Chardonnay Flour and Other Agricultural Tech, Brought to You by the USDA

Everyone wants to be seen as “innovative” these day, even the plants-and-animals folks at the U.S. Department of Agriculture.

“When people think of the USDA, they don’t think pressed cotton or OJ concentrate,” says Secretary of Agriculture Tom Vilsack. “Taxpayers need to know that they are being positively impacted by government.” Vilsack is committed to fixing the innovation-perception gap facing the federal agency, even if he’s invoking technology from the 1940s to do so. Now the secretary will have an arsenal of modern examples to make his case.

Wednesday will bring the release a 209-page report detailing a long list of discoveries made with help from the Department of Agriculture, many of them now being adapted for commercial use. USDA-funded scientists have, for example, sequenced the genomes of domesticated and wild tomatoes and developed insecticides to protect troops in Iraq from dangerous sand flies.

The agency has also spurred the creation of flour from chardonnay grape seeds, a waste product of the winemaking process. It might not sound world-changing, but there’s reason to believe the grape seed flour might lower cholesterol and weight gain (good) while simultaneously reducing the cost of wine (great).

In Florida, meanwhile, USDA scientists have created a packaging insert that emits an antimicrobial vapor to effectively extend the shelf-life of fresh produce such as strawberries. “The packets could save the international fresh produce industry more than $1 billion annually,” notes the report.

The USDA has long been in the research game. The agency claims credit for the birth of everyday products ranging from the somewhat minor  (wrinkle-resistant fabric and the recyclable glue used on stamps) to the world-altering (mass production of penicillin). “Almost all the blueberries and cranberries in commercial production,” the report observers, can be traced back to an in-house research organization. Of course, these innovations are not without side effects: Alaskan wild blueberries, for example, were recently found to have three to five times more antioxidants than those in the lower 48 states.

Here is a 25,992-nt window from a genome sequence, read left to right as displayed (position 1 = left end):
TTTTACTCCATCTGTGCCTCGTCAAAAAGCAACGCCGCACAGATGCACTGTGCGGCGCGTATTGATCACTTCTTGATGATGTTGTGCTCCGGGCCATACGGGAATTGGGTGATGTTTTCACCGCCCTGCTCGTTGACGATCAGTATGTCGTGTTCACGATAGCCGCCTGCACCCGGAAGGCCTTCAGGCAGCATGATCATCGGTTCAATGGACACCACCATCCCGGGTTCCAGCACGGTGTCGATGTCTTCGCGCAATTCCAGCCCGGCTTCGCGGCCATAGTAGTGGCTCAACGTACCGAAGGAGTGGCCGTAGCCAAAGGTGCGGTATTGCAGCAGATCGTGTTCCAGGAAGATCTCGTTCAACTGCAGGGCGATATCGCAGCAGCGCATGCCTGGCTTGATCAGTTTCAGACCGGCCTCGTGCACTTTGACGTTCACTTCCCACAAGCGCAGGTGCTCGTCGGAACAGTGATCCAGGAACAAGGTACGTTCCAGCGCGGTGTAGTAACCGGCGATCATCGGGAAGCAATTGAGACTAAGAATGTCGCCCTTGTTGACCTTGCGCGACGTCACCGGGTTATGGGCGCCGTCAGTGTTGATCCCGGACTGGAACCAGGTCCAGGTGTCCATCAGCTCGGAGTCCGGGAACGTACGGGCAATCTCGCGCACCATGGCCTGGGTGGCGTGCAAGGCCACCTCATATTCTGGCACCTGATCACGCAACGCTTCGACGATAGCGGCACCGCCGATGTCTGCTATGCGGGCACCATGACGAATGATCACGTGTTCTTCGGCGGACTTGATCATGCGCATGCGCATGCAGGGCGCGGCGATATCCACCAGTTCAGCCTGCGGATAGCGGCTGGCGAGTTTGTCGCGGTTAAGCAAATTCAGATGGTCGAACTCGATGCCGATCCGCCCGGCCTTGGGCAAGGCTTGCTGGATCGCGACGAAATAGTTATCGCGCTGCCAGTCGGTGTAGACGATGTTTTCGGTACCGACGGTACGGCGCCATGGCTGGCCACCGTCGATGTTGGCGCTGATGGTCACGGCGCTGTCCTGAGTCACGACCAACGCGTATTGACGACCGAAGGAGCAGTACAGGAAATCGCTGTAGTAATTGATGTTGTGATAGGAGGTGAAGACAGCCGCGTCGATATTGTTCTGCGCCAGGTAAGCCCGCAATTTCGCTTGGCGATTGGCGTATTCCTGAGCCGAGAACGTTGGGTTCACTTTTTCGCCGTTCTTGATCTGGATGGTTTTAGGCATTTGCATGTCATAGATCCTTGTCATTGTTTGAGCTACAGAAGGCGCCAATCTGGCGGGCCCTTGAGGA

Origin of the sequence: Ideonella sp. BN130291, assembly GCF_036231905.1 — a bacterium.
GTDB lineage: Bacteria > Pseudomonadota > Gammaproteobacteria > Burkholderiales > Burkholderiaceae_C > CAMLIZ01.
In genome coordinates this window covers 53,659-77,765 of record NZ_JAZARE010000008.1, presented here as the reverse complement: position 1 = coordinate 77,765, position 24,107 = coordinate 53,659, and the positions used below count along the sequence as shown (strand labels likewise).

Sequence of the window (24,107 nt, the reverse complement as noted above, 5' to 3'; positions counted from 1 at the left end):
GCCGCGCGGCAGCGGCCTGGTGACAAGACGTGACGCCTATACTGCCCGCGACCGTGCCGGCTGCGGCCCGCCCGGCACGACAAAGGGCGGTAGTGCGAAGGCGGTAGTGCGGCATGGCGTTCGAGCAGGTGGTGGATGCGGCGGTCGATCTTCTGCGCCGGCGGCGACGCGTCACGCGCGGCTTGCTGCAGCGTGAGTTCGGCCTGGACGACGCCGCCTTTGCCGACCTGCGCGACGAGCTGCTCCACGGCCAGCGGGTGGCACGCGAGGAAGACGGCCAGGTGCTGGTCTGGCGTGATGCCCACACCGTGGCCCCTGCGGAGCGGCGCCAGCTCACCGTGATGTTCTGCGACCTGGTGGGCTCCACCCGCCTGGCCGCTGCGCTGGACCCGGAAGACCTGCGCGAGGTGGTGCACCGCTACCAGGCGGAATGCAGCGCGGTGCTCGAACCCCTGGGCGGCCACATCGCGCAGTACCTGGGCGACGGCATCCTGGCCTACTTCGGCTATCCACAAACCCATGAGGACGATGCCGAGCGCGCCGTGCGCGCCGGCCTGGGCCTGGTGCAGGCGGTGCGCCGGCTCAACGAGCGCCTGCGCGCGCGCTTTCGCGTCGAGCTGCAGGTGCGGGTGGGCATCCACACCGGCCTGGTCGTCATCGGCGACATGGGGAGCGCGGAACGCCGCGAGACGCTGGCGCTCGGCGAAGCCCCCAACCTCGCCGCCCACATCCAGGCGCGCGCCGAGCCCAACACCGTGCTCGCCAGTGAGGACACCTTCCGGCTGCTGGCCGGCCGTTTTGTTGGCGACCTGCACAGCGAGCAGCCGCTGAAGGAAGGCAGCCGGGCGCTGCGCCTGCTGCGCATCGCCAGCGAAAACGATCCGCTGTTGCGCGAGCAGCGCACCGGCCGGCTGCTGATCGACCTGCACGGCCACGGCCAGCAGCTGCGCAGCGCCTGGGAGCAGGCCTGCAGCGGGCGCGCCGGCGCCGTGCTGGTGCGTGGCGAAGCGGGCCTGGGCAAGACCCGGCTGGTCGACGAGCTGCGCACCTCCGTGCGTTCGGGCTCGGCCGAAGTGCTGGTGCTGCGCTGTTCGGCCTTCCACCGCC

The USDA staffs roughly 100 labs across the U.S., where scientists work on about 800 projects each year, according to Vilsack. It also partners with and provides grants for scientists outside the agency. The 2015 Farm Bill, passed in February, includes a provision to establish a third privately run research branch: the Foundation for Food and Agriculture Research (PDF), headed by scientists nominated by the National Academy of Science and private agriculture concerns. The government will provide $200 million in research funding, which must be matched by funds from outside investors before any grants are awarded.

“This foundation is purely private sector,” says Vilsack. The government may be behind a track record of agricultural innovations, but that doesn’t mean it can’t hand over the reins. “[They'll have] greater freedom to direct resources.”

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